I don't see the point of electing McCaskill - he never thought of himself as Canadian, he didn't play for a Canadian team, and he didn't have a memorable career. Does he still have relatives in Canada? Though I do recall reading that he loved to play hockey as a kid, so perhaps something of Canada stuck with him. Does he like donuts? Vinegar on his fries? Real beer? (Vinegar in his beer?)
_rodent - Monday, February 24 2003 @ 04:33 PM EST (#95660) #
This discussion prompted me to vist the Canadian Baseball HOF website, and further to wonder about the missing names in the builder category. Three huge contributors deserving consideration: Bob Abate, Matty Eckler and Jack Domenico. That's just Toronto. Any ideas?
Craig B - Monday, February 24 2003 @ 11:40 PM EST (#95661) #
Weird... McCaskill's fourth most-similar player by Similarity Scores is fellow CBHOF member Reggie Cleveland.
Craig B - Monday, February 24 2003 @ 11:47 PM EST (#95662) #
Jordan, it's worth pointing out that Stairs and Cormier are among the best players this country has ever produced. I don't mind celebrating that. We should honour our best.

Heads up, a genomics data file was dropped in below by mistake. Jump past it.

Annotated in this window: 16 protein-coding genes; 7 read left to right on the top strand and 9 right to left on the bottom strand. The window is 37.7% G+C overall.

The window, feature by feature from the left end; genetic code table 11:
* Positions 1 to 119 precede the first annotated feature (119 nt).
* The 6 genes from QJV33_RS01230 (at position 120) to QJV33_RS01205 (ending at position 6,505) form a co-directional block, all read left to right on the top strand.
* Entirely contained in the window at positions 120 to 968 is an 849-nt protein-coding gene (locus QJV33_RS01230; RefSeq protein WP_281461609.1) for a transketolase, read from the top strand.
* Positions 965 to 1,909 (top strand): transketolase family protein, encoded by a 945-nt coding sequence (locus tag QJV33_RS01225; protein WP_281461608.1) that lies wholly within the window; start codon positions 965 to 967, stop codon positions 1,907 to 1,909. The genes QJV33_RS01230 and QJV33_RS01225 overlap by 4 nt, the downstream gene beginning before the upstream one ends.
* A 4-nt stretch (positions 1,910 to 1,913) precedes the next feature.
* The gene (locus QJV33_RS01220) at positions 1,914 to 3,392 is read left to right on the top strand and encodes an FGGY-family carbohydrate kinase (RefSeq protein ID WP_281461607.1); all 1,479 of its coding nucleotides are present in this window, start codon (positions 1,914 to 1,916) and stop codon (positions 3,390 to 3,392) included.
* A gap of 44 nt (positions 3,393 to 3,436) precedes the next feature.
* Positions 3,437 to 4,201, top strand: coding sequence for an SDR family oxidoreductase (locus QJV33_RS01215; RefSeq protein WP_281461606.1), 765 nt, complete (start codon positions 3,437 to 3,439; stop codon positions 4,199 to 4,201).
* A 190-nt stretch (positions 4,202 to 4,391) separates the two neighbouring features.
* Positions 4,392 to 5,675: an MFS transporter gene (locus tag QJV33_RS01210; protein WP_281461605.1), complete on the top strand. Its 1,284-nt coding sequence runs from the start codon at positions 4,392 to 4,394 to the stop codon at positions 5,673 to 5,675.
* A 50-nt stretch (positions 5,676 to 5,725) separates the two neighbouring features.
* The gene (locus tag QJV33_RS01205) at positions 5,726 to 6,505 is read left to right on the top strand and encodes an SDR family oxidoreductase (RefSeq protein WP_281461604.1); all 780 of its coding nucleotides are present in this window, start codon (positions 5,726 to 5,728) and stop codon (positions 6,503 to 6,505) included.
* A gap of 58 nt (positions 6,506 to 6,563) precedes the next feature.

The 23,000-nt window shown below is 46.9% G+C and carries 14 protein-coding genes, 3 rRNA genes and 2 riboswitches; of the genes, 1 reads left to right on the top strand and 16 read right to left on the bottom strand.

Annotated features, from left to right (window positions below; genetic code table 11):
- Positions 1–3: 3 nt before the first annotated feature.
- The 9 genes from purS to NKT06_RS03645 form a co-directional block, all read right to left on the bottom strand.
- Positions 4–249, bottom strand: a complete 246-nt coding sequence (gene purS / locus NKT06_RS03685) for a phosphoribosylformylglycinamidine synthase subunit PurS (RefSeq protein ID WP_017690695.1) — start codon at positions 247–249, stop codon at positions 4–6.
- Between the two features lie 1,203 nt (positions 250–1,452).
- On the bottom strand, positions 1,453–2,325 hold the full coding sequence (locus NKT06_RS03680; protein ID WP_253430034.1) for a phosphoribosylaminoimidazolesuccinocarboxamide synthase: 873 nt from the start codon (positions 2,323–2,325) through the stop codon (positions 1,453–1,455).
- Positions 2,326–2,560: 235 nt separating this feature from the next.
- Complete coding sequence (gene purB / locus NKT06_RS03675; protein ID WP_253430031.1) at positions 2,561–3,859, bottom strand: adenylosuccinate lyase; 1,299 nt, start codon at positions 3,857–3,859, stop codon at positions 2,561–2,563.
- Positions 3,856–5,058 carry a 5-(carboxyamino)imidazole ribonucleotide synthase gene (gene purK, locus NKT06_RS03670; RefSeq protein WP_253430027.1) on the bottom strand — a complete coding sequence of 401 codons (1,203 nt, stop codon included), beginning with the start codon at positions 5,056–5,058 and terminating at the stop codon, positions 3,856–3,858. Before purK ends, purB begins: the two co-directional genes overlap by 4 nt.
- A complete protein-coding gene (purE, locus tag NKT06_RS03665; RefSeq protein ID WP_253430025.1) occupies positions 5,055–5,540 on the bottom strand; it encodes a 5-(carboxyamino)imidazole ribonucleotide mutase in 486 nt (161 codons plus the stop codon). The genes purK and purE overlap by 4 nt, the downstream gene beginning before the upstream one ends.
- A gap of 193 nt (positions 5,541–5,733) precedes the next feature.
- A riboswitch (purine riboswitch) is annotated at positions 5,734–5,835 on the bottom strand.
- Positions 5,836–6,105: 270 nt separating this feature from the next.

McCaskill is different... he was just born here, had no other real connection. It was like honouring Blackie O'Rourke... who also does not belong in the CBHOF, even though he *was* born in Hamilton and therefore is particularly touched by God's grace.

The CBHOF would be well-advised to slow down to one enshrinee a year... but they have a business to keep in the black. It's hard to say no when more enshrinees bring more people to St. Mary's for induction ceremonies.
Coach - Tuesday, February 25 2003 @ 08:21 AM EST (#95663) #
Hey Craig, you know how advertisers take out-of-context fragments from negative movie reviews and make them seem positive? It works both ways:

born in Hamilton and therefore is particularly touched

Rodent's right -- those Toronto icons and many other deserving builders are being ignored; some of the OBA (Baseball Ontario) brass have volunteered for decades at the so-called grass roots level. But electing relative unknowns doesn't generate media coverage or spin the turnstiles, which seem to be the Hall's primary objectives lately. As they neglect their mandate and juggle priorities in pursuit of income, the "C" in CBHOF is fading.